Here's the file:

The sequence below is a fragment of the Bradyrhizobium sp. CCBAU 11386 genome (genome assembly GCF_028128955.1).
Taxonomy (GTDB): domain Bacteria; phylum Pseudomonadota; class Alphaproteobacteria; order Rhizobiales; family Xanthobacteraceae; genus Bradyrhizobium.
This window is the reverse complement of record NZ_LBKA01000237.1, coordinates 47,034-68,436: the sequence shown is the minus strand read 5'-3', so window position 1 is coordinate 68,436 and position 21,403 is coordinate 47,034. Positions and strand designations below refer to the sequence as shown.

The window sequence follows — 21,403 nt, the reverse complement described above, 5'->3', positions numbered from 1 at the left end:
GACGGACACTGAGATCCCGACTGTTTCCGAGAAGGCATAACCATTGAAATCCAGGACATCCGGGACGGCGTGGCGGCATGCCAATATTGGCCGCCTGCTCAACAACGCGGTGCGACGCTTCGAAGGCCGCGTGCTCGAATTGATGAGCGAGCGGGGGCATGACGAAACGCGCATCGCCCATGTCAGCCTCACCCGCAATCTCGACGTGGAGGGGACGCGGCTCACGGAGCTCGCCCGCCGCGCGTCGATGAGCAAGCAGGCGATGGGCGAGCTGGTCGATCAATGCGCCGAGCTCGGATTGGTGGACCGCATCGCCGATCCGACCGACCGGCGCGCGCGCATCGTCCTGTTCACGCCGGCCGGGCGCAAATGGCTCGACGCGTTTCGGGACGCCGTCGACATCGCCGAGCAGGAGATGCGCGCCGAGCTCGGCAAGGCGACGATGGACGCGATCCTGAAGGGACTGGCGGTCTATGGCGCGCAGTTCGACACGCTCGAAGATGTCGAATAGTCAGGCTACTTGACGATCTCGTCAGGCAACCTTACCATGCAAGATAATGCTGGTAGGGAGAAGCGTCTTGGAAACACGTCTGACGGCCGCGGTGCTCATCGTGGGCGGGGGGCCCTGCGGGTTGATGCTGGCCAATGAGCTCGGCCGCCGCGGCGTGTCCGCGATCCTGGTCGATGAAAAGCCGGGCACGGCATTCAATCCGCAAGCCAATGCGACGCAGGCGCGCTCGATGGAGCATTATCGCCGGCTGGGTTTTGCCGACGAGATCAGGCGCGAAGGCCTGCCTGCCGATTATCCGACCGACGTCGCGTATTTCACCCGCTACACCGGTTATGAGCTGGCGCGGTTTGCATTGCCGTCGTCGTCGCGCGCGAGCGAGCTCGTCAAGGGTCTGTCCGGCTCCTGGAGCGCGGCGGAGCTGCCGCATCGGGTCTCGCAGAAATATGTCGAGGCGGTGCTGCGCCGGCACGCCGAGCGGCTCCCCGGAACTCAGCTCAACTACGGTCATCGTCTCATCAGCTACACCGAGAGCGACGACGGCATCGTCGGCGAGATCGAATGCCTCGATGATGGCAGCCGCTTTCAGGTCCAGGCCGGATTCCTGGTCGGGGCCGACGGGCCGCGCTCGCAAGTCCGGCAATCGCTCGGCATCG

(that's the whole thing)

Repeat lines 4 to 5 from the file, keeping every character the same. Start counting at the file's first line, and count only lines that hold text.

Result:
The window sequence follows — 21,403 nt, the reverse complement described above, 5'->3', positions numbered from 1 at the left end:
GACGGACACTGAGATCCCGACTGTTTCCGAGAAGGCATAACCATTGAAATCCAGGACATCCGGGACGGCGTGGCGGCATGCCAATATTGGCCGCCTGCTCAACAACGCGGTGCGACGCTTCGAAGGCCGCGTGCTCGAATTGATGAGCGAGCGGGGGCATGACGAAACGCGCATCGCCCATGTCAGCCTCACCCGCAATCTCGACGTGGAGGGGACGCGGCTCACGGAGCTCGCCCGCCGCGCGTCGATGAGCAAGCAGGCGATGGGCGAGCTGGTCGATCAATGCGCCGAGCTCGGATTGGTGGACCGCATCGCCGATCCGACCGACCGGCGCGCGCGCATCGTCCTGTTCACGCCGGCCGGGCGCAAATGGCTCGACGCGTTTCGGGACGCCGTCGACATCGCCGAGCAGGAGATGCGCGCCGAGCTCGGCAAGGCGACGATGGACGCGATCCTGAAGGGACTGGCGGTCTATGGCGCGCAGTTCGACACGCTCGAAGATGTCGAATAGTCAGGCTACTTGACGATCTCGTCAGGCAACCTTACCATGCAAGATAATGCTGGTAGGGAGAAGCGTCTTGGAAACACGTCTGACGGCCGCGGTGCTCATCGTGGGCGGGGGGCCCTGCGGGTTGATGCTGGCCAATGAGCTCGGCCGCCGCGGCGTGTCCGCGATCCTGGTCGATGAAAAGCCGGGCACGGCATTCAATCCGCAAGCCAATGCGACGCAGGCGCGCTCGATGGAGCATTATCGCCGGCTGGGTTTTGCCGACGAGATCAGGCGCGAAGGCCTGCCTGCCGATTATCCGACCGACGTCGCGTATTTCACCCGCTACACCGGTTATGAGCTGGCGCGGTTTGCATTGCCGTCGTCGTCGCGCGCGAGCGAGCTCGTCAAGGGTCTGTCCGGCTCCTGGAGCGCGGCGGAGCTGCCGCATCGGGTCTCGCAGAAATATGTCGAGGCGGTGCTGCGCCGGCACGCCGAGCGGCTCCCCGGAACTCAGCTCAACTACGGTCATCGTCTCATCAGCTACACCGAGAGCGACGACGGCATCGTCGGCGAGATCGAATGCCTCGATGATGGCAGCCGCTTTCAGGTCCAGGCCGGATTCCTGGTCGGGGCCGACGGGCCGCGCTCGCAAGTCCGGCAATCGCTCGGCATCG